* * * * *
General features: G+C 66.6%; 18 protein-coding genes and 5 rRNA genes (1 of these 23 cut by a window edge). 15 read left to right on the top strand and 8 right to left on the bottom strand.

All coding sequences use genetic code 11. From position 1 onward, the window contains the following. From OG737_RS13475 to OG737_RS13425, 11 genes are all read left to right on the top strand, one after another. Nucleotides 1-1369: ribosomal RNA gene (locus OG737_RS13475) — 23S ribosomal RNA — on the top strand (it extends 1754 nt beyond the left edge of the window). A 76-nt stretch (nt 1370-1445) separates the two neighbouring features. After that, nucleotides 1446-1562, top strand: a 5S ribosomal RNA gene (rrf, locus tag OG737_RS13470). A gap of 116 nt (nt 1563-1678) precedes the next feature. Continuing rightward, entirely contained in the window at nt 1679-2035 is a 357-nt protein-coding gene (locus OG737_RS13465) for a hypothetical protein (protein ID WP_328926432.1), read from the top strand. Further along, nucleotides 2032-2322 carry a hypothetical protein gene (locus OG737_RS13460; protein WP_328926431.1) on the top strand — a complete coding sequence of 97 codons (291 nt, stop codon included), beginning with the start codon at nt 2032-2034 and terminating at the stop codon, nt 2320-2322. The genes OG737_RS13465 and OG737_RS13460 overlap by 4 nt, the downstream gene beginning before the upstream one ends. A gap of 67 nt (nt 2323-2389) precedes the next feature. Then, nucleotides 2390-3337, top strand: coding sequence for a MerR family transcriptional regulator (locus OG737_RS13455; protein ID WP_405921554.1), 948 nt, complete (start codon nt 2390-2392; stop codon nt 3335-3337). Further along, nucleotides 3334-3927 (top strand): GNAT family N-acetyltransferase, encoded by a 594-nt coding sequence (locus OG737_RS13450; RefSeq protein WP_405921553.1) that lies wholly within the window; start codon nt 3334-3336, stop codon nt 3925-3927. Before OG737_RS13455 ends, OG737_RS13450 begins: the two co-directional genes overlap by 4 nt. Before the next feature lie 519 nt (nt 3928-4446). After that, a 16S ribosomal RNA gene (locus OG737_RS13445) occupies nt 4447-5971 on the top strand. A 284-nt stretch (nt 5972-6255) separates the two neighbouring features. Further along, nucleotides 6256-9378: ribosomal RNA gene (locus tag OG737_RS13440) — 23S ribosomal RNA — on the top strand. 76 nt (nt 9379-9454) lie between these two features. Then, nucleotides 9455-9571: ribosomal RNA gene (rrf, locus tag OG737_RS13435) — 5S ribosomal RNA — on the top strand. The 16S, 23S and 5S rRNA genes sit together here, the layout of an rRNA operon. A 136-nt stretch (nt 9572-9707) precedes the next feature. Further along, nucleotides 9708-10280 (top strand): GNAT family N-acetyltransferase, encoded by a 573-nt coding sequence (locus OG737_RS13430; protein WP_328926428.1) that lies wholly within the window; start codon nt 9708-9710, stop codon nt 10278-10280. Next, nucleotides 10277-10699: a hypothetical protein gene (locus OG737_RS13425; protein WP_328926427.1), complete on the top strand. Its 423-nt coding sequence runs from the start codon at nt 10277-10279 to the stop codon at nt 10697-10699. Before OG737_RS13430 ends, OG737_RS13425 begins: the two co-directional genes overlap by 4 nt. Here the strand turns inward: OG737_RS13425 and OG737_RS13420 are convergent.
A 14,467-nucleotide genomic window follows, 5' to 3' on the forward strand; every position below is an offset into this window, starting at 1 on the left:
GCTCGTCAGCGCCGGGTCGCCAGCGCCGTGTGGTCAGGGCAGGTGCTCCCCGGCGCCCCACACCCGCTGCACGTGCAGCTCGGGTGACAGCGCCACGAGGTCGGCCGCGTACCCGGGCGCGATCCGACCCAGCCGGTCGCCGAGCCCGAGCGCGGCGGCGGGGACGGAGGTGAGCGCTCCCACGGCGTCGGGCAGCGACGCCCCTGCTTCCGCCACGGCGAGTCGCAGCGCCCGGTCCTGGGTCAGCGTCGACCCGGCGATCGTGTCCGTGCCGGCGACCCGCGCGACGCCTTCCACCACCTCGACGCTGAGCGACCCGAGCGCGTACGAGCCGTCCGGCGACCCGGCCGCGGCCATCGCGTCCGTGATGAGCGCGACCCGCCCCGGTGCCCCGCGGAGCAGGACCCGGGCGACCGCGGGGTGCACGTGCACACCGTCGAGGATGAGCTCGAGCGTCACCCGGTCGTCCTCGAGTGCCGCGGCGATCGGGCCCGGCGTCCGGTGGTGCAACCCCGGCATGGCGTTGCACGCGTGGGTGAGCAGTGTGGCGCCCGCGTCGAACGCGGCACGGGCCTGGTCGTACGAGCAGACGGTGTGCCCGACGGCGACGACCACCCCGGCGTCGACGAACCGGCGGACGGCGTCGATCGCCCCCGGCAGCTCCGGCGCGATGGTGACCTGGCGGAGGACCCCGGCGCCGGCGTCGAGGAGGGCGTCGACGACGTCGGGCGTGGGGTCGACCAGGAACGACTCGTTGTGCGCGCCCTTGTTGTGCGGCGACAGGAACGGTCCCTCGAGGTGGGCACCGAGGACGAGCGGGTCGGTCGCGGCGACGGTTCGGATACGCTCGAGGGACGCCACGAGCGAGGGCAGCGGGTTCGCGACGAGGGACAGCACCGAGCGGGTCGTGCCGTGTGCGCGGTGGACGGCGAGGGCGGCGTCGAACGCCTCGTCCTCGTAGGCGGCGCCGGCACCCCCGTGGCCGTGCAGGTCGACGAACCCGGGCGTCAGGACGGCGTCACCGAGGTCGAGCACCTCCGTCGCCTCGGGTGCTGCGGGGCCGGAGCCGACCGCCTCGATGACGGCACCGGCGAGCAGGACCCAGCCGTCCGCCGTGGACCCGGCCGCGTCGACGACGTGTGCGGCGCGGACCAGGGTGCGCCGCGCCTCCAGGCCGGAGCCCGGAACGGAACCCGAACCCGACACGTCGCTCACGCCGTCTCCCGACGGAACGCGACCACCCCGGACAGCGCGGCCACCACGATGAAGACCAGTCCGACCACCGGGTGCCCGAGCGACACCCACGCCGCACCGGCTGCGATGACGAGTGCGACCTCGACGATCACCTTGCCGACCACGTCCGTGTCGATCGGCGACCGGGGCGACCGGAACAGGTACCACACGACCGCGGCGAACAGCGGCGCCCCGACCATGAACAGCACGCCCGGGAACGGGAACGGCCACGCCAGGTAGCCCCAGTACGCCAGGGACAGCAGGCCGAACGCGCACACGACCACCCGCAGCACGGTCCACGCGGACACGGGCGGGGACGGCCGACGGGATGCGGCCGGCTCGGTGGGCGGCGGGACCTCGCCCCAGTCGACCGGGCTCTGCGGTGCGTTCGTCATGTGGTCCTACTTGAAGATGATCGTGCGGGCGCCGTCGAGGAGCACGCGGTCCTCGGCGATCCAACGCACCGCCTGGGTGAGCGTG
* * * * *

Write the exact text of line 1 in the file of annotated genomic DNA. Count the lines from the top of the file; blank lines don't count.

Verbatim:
General features: G+C 66.6%; 18 protein-coding genes and 5 rRNA genes (1 of these 23 cut by a window edge). 15 read left to right on the top strand and 8 right to left on the bottom strand.